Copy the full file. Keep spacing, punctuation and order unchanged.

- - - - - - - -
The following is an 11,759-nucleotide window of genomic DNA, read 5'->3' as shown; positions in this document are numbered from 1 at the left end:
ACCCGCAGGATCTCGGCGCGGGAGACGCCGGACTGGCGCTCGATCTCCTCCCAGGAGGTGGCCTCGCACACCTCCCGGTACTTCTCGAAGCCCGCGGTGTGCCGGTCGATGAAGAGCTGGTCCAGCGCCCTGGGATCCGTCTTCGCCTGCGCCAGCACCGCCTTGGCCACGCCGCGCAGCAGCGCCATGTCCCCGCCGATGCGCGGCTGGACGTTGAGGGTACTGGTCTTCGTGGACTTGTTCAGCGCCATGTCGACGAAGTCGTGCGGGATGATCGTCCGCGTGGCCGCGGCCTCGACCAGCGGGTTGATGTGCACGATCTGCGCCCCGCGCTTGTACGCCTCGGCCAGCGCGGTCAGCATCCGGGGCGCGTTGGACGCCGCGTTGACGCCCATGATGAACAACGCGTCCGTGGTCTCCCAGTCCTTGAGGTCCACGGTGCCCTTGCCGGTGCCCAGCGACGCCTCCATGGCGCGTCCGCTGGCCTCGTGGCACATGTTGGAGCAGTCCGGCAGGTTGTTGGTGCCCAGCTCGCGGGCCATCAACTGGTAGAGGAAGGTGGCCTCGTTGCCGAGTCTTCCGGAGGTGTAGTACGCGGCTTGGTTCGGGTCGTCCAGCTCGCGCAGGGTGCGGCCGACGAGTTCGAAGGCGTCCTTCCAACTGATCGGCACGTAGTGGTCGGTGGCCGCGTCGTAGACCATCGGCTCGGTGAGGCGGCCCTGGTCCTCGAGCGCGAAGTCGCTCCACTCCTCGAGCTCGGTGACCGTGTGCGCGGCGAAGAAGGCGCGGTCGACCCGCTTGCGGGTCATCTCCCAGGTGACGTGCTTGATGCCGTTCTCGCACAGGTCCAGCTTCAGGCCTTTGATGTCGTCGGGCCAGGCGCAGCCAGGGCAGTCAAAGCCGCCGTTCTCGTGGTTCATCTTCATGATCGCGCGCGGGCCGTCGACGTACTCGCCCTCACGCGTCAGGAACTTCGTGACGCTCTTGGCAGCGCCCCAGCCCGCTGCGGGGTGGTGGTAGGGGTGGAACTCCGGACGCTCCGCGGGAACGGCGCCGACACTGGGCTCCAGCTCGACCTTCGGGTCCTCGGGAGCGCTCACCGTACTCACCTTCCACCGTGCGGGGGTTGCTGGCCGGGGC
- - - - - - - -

The following is an 11,759-nucleotide window of genomic DNA, read 5'->3' as shown; positions in this document are numbered from 1 at the left end:
ACCCGCAGGATCTCGGCGCGGGAGACGCCGGACTGGCGCTCGATCTCCTCCCAGGAGGTGGCCTCGCACACCTCCCGGTACTTCTCGAAGCCCGCGGTGTGCCGGTCGATGAAGAGCTGGTCCAGCGCCCTGGGATCCGTCTTCGCCTGCGCCAGCACCGCCTTGGCCACGCCGCGCAGCAGCGCCATGTCCCCGCCGATGCGCGGCTGGACGTTGAGGGTACTGGTCTTCGTGGACTTGTTCAGCGCCATGTCGACGAAGTCGTGCGGGATGATCGTCCGCGTGGCCGCGGCCTCGACCAGCGGGTTGATGTGCACGATCTGCGCCCCGCGCTTGTACGCCTCGGCCAGCGCGGTCAGCATCCGGGGCGCGTTGGACGCCGCGTTGACGCCCATGATGAACAACGCGTCCGTGGTCTCCCAGTCCTTGAGGTCCACGGTGCCCTTGCCGGTGCCCAGCGACGCCTCCATGGCGCGTCCGCTGGCCTCGTGGCACATGTTGGAGCAGTCCGGCAGGTTGTTGGTGCCCAGCTCGCGGGCCATCAACTGGTAGAGGAAGGTGGCCTCGTTGCCGAGTCTTCCGGAGGTGTAGTACGCGGCTTGGTTCGGGTCGTCCAGCTCGCGCAGGGTGCGGCCGACGAGTTCGAAGGCGTCCTTCCAACTGATCGGCACGTAGTGGTCGGTGGCCGCGTCGTAGACCATCGGCTCGGTGAGGCGGCCCTGGTCCTCGAGCGCGAAGTCGCTCCACTCCTCGAGCTCGGTGACCGTGTGCGCGGCGAAGAAGGCGCGGTCGACCCGCTTGCGGGTCATCTCCCAGGTGACGTGCTTGATGCCGTTCTCGCACAGGTCCAGCTTCAGGCCTTTGATGTCGTCGGGCCAGGCGCAGCCAGGGCAGTCAAAGCCGCCGTTCTCGTGGTTCATCTTCATGATCGCGCGCGGGCCGTCGACGTACTCGCCCTCACGCGTCAGGAACTTCGTGACGCTCTTGGCAGCGCCCCAGCCCGCTGCGGGGTGGTGGTAGGGGTGGAACTCCGGACGCTCCGCGGGAACGGCGCCGACACTGGGCTCCAGCTCGACCTTCGGGTCCTCGGGAGCGCTCACCGTACTCACCTTCCACCGTGCGGGGGTTGCTGGCCGGGGC